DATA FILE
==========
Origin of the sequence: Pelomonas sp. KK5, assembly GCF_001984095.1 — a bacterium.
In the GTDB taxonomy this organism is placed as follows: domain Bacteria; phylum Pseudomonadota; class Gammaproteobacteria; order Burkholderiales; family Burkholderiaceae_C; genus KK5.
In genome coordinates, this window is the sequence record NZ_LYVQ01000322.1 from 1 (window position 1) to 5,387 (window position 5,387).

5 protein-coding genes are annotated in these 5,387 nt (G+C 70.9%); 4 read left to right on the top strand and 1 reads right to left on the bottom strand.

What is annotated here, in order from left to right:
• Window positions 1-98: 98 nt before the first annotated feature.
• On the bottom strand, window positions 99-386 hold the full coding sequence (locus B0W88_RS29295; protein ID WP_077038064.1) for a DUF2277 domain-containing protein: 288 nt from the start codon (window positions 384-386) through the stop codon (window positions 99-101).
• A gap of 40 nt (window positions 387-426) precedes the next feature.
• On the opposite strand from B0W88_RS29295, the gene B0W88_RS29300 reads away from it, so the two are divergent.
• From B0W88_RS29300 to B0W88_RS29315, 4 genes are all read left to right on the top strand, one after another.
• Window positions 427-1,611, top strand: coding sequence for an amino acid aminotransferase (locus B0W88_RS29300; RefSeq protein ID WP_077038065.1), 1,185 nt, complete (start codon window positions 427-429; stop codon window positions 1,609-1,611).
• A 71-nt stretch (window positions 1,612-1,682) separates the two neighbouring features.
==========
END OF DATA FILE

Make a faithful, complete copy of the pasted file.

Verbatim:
Origin of the sequence: Pelomonas sp. KK5, assembly GCF_001984095.1 — a bacterium.
In the GTDB taxonomy this organism is placed as follows: domain Bacteria; phylum Pseudomonadota; class Gammaproteobacteria; order Burkholderiales; family Burkholderiaceae_C; genus KK5.
In genome coordinates, this window is the sequence record NZ_LYVQ01000322.1 from 1 (window position 1) to 5,387 (window position 5,387).

5 protein-coding genes are annotated in these 5,387 nt (G+C 70.9%); 4 read left to right on the top strand and 1 reads right to left on the bottom strand.

What is annotated here, in order from left to right:
• Window positions 1-98: 98 nt before the first annotated feature.
• On the bottom strand, window positions 99-386 hold the full coding sequence (locus B0W88_RS29295; protein ID WP_077038064.1) for a DUF2277 domain-containing protein: 288 nt from the start codon (window positions 384-386) through the stop codon (window positions 99-101).
• A gap of 40 nt (window positions 387-426) precedes the next feature.
• On the opposite strand from B0W88_RS29295, the gene B0W88_RS29300 reads away from it, so the two are divergent.
• From B0W88_RS29300 to B0W88_RS29315, 4 genes are all read left to right on the top strand, one after another.
• Window positions 427-1,611, top strand: coding sequence for an amino acid aminotransferase (locus B0W88_RS29300; RefSeq protein ID WP_077038065.1), 1,185 nt, complete (start codon window positions 427-429; stop codon window positions 1,609-1,611).
• A 71-nt stretch (window positions 1,612-1,682) separates the two neighbouring features.